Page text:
Friday, September 23, 2011

Johnston County Ham's Mangalitsa Ham Wins Cooking Light Magazine Award

Congratulations to our partner Johnston County Hams, whose Curemaster's Reserve Mangalitsa Sampler won in the "Best in Meat" category in Cooking Light Magazine's second annual Taste Test competition! This European style cured ham is produced from the Mangalitsa pig, an Austrian breed imported recently by Heath Putnam Farms to the United States. Mangalitsa pigs have more monounsaturated fat than modern breeds, producing ham with a buttery texture, superior flavor, and satisfying, complex aroma that is prized by discerning connoisseurs. Johnston County Ham's Curemaster Reserve hams are the first Mangalitsa hams to be cured in North America.

We're proud to be able to offer these rare, fine gourmet hams in a variety of sizes and price points to fit every budget. You can order Mangalitsa ham in the award-winning Sampler, which comes with three 8-oz. vacuum-sealed packs of sliced ham; as an uncooked country ham averaging around 13 lbs.; as a traditional whole ham with the leg and foot on, for placing in a European ham rack for slicing or hung until carving; or as a Mangalitsa shoulder, which is leaner and more boldly flavored than the ham.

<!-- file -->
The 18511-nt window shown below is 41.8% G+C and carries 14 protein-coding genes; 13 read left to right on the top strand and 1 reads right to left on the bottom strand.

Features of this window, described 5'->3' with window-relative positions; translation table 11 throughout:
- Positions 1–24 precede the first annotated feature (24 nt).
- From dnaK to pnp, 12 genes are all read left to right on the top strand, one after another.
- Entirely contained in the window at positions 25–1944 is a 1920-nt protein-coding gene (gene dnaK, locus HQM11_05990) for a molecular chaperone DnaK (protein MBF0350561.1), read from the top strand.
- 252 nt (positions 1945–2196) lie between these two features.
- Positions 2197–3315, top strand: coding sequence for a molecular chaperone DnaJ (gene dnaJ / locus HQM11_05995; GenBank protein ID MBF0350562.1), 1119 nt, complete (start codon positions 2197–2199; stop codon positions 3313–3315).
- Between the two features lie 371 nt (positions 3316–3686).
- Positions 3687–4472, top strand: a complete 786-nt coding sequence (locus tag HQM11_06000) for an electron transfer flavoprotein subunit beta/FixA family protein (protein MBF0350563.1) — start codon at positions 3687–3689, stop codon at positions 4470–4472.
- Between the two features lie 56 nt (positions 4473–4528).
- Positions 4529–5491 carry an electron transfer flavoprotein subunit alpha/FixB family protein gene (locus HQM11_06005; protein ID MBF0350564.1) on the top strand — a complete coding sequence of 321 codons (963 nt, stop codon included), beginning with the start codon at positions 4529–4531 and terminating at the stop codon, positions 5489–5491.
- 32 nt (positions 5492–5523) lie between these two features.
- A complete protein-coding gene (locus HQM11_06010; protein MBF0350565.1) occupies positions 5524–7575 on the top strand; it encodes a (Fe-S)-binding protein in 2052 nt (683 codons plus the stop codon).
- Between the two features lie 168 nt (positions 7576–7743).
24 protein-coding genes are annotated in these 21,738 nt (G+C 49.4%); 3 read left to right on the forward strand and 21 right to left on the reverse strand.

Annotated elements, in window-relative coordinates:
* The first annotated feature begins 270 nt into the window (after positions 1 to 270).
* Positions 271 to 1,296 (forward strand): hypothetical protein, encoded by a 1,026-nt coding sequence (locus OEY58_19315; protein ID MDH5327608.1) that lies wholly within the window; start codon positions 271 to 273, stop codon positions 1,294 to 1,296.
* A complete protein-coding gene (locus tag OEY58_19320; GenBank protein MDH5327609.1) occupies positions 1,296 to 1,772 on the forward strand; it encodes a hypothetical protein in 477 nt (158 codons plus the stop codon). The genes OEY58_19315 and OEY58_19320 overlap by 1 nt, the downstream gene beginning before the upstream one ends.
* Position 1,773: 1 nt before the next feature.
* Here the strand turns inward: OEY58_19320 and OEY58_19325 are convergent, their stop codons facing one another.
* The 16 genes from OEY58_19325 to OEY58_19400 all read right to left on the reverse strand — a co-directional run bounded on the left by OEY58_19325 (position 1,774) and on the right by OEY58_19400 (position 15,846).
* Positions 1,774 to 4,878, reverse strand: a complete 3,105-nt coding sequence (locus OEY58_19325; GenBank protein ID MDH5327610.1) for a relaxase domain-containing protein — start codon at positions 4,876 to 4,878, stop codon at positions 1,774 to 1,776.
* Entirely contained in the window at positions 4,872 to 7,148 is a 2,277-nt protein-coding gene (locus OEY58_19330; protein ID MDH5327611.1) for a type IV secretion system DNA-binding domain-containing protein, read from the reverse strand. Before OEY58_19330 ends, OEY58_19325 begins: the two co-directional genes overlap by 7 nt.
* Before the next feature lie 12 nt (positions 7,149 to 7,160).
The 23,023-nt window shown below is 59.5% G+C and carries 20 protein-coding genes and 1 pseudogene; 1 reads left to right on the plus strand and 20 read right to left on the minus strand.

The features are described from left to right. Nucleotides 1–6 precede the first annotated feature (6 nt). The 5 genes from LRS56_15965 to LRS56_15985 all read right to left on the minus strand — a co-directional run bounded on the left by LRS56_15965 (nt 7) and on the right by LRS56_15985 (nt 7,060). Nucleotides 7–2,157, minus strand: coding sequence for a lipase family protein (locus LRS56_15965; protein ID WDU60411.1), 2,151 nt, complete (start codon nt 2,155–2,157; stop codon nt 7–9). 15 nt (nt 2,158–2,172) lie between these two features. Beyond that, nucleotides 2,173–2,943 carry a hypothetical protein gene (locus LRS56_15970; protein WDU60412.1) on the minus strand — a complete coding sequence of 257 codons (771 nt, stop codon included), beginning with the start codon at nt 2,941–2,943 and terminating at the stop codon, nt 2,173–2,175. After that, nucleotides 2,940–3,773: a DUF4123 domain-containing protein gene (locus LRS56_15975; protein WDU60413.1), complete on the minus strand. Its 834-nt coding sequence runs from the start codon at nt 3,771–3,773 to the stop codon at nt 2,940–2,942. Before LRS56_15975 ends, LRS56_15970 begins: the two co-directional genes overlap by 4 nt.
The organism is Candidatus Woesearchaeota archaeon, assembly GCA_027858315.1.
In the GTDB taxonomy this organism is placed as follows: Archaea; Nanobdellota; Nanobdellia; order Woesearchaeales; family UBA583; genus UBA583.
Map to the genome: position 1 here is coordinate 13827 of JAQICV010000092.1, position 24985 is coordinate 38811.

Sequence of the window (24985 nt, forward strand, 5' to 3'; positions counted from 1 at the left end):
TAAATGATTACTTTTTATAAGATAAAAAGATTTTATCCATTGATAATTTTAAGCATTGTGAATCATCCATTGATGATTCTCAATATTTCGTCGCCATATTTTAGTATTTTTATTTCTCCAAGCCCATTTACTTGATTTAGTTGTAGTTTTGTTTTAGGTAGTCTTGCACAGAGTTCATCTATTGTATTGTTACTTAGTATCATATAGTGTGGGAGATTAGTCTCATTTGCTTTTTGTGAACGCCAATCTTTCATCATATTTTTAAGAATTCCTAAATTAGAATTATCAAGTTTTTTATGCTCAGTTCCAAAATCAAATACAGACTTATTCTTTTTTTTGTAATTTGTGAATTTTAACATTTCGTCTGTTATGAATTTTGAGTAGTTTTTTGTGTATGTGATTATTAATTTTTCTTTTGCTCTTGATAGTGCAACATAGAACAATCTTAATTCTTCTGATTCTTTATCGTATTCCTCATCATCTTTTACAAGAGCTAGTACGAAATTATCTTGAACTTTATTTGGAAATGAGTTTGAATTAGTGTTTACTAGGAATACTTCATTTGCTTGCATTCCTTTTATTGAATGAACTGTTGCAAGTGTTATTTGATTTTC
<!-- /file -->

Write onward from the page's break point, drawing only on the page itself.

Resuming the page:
A handful of other North Carolina food and beverage companies also won awards in this year's Taste Test competition. The winners are highlighted in the October 2011 issue of Cooking Light Magazine, which is available now at news stands and grocery stores.

Zestfully yours,

PS: Visit our Country Hams page to see our entire selection of flavorful, succulent hams available from Johnston County Hams.

Thursday, September 22, 2011